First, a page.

Spurgeon at His Best

Today’s guest post is by Nate Pickowicz. Nate is pastor and planter of Harvest Bible Church in Gilmanton, New Hampshire. He holds a Master of Arts in Theology from Trinity Theological Seminary. We connected with Nate after he shared his excitement about Spurgeon Commentary: Galatians on Twitter.

Here are some of Nate’s thoughts on Spurgeon Commentary: Galatians:

If you’re like me, you have a shelf-full of beautiful hardback “Spurgeon’s Sermons” volumes that you’ve vowed to read this side of heaven. But alas, there they sit. Charles Spurgeon is a Christian household name, but I doubt very much that many Christians have read enough of him to know why he is such a treasure.

Even preachers can be challenged to find a way to interact with Spurgeon on a weekly basis. Random quotes, at best. But now, Lexham Press has brought us the Spurgeon Commentary Series. With ten volumes released digitally, the volume on Galatians is now in print for the first time.

The project was no doubt an enormous undertaking, edited together by Elliot Ritzema, and compiled in the style of a traditional commentary; this project pulls from Spurgeon’s massive body of work, assembling the best of his teaching on the biblical text. In the forward, Phil Johnson asks, “Why didn't someone do this long ago?” Good question, Phil, but praise the Lord it's here now!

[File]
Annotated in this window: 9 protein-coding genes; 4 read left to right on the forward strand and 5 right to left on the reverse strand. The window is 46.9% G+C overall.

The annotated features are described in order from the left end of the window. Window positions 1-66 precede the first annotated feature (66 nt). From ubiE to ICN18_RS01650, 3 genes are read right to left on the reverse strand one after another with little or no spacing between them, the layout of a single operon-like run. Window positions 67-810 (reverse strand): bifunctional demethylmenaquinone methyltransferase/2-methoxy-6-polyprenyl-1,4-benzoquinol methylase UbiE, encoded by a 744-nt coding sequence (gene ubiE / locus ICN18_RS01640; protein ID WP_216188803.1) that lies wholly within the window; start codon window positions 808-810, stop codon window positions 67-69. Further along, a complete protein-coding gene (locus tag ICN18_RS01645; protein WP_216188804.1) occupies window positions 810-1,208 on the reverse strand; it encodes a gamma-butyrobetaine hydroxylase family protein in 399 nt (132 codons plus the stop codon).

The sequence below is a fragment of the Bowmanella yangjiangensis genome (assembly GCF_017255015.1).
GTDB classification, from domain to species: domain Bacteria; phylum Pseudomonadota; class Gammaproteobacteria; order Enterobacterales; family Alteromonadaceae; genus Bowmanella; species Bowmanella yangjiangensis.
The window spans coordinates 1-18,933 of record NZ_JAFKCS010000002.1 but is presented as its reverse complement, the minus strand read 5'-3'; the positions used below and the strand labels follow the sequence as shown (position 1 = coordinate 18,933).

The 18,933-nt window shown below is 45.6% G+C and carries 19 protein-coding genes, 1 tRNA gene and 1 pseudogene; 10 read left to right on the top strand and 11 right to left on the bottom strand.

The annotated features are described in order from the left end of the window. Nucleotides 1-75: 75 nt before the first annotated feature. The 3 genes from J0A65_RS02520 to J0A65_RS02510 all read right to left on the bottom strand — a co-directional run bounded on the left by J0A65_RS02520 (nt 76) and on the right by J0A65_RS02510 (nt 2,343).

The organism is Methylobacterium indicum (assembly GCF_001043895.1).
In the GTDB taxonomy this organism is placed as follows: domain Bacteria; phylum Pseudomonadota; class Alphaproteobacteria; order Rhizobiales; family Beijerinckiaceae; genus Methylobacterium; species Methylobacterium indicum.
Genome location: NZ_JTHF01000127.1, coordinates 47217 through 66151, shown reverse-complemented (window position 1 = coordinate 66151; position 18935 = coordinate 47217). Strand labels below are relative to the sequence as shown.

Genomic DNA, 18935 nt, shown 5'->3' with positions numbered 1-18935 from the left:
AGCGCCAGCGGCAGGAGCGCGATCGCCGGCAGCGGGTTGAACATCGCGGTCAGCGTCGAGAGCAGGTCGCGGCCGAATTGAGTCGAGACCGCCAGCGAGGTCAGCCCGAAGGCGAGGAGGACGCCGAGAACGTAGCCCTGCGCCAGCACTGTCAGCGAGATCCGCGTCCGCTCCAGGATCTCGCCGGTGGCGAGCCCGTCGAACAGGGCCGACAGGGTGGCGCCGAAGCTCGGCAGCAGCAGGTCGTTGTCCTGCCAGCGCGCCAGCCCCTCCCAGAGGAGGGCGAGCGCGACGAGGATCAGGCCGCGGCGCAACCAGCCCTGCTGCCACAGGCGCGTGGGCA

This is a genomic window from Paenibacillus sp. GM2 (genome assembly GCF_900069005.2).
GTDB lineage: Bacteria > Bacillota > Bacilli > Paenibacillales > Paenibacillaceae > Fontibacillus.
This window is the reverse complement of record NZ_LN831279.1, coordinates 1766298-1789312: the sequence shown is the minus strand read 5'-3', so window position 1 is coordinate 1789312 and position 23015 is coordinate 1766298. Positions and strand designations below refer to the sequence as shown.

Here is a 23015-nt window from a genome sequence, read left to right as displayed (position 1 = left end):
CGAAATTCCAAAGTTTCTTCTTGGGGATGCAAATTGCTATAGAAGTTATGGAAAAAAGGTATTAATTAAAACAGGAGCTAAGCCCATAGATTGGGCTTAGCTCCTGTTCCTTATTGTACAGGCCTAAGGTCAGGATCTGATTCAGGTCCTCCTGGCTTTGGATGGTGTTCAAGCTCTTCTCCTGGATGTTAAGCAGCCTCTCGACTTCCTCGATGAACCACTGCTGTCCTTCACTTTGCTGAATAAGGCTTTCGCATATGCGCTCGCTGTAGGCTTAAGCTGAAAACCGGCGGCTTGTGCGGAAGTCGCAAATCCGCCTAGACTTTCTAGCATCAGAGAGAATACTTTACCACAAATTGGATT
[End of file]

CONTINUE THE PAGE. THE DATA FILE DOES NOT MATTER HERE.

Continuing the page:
The book itself is formatted nicely; crisp typeset, clear text divisions for easy reading. At the beginning of each main section, the Bible text is given, followed by three main features: exposition, illustration, and application.

While Spurgeon did not systematically comment on each individual verse, Ritzema does a nice job of scouring the Spurgeon archives to get as much comprehensive material as possible. Spurgeon’s command of doctrine and clarity is commendable. But it’s the addition of illustrations and application material that shows Spurgeon at his best. So much of this preaches!

What I find so enthralling is that this project sets Spurgeon’s illuminated understanding and wit in the context of specific Bible passages. As a preacher myself, I live in pericopes and revel in the excitement of interacting with gifted teachers on any given text. And now, I can add Charles Spurgeon to that dynamic teaching team.

My only hope is that this project will not stop with these volumes, but continue. If Galatians is any indication of the quality of the forthcoming volumes, we are in for a real treat. Every preacher, teacher, Bible student, and believer can benefit from this wonderful work. Can you tell I’m excited?!

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Spurgeon Commentary: Galatians is available now digitally and in print.

The other nine volumes in the Spurgeon Commentary Series are available now in digital format, and they will be released in print later this year.